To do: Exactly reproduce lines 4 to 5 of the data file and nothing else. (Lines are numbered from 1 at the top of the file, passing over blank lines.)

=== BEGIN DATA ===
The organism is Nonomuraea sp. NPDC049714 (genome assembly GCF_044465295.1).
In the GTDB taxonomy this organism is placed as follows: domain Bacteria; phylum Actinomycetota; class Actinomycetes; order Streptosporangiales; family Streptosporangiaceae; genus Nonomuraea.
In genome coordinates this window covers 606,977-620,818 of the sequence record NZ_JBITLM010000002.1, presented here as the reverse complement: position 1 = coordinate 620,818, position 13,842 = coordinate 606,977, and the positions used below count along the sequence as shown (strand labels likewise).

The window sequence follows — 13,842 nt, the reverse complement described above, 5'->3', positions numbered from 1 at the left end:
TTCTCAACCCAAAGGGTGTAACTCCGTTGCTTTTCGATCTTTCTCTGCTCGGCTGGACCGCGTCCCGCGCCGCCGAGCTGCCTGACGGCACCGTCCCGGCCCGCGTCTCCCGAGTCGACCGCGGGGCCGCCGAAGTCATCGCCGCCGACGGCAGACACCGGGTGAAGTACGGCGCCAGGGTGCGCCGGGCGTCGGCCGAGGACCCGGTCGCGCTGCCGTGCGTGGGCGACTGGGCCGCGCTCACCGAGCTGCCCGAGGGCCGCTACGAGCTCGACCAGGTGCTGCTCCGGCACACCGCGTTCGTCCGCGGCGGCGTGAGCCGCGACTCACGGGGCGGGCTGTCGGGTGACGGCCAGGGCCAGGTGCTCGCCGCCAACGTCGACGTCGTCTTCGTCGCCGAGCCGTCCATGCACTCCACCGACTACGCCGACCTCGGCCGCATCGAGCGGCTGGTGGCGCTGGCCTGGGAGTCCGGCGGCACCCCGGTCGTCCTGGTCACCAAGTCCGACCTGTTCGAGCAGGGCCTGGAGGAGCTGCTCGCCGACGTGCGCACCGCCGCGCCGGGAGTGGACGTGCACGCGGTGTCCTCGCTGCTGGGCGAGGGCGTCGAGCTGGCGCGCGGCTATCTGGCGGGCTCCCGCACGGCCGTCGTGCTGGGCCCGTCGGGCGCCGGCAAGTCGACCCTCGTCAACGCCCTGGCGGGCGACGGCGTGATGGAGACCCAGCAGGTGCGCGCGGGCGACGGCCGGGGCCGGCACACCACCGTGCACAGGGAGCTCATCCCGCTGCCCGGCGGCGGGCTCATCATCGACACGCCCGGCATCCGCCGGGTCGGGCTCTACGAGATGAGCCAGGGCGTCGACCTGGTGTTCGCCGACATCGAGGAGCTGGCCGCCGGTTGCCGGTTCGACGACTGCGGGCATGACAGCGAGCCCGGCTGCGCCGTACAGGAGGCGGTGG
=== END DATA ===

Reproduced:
The window sequence follows — 13,842 nt, the reverse complement described above, 5'->3', positions numbered from 1 at the left end:
TTCTCAACCCAAAGGGTGTAACTCCGTTGCTTTTCGATCTTTCTCTGCTCGGCTGGACCGCGTCCCGCGCCGCCGAGCTGCCTGACGGCACCGTCCCGGCCCGCGTCTCCCGAGTCGACCGCGGGGCCGCCGAAGTCATCGCCGCCGACGGCAGACACCGGGTGAAGTACGGCGCCAGGGTGCGCCGGGCGTCGGCCGAGGACCCGGTCGCGCTGCCGTGCGTGGGCGACTGGGCCGCGCTCACCGAGCTGCCCGAGGGCCGCTACGAGCTCGACCAGGTGCTGCTCCGGCACACCGCGTTCGTCCGCGGCGGCGTGAGCCGCGACTCACGGGGCGGGCTGTCGGGTGACGGCCAGGGCCAGGTGCTCGCCGCCAACGTCGACGTCGTCTTCGTCGCCGAGCCGTCCATGCACTCCACCGACTACGCCGACCTCGGCCGCATCGAGCGGCTGGTGGCGCTGGCCTGGGAGTCCGGCGGCACCCCGGTCGTCCTGGTCACCAAGTCCGACCTGTTCGAGCAGGGCCTGGAGGAGCTGCTCGCCGACGTGCGCACCGCCGCGCCGGGAGTGGACGTGCACGCGGTGTCCTCGCTGCTGGGCGAGGGCGTCGAGCTGGCGCGCGGCTATCTGGCGGGCTCCCGCACGGCCGTCGTGCTGGGCCCGTCGGGCGCCGGCAAGTCGACCCTCGTCAACGCCCTGGCGGGCGACGGCGTGATGGAGACCCAGCAGGTGCGCGCGGGCGACGGCCGGGGCCGGCACACCACCGTGCACAGGGAGCTCATCCCGCTGCCCGGCGGCGGGCTCATCATCGACACGCCCGGCATCCGCCGGGTCGGGCTCTACGAGATGAGCCAGGGCGTCGACCTGGTGTTCGCCGACATCGAGGAGCTGGCCGCCGGTTGCCGGTTCGACGACTGCGGGCATGACAGCGAGCCCGGCTGCGCCGTACAGGAGGCGGTGG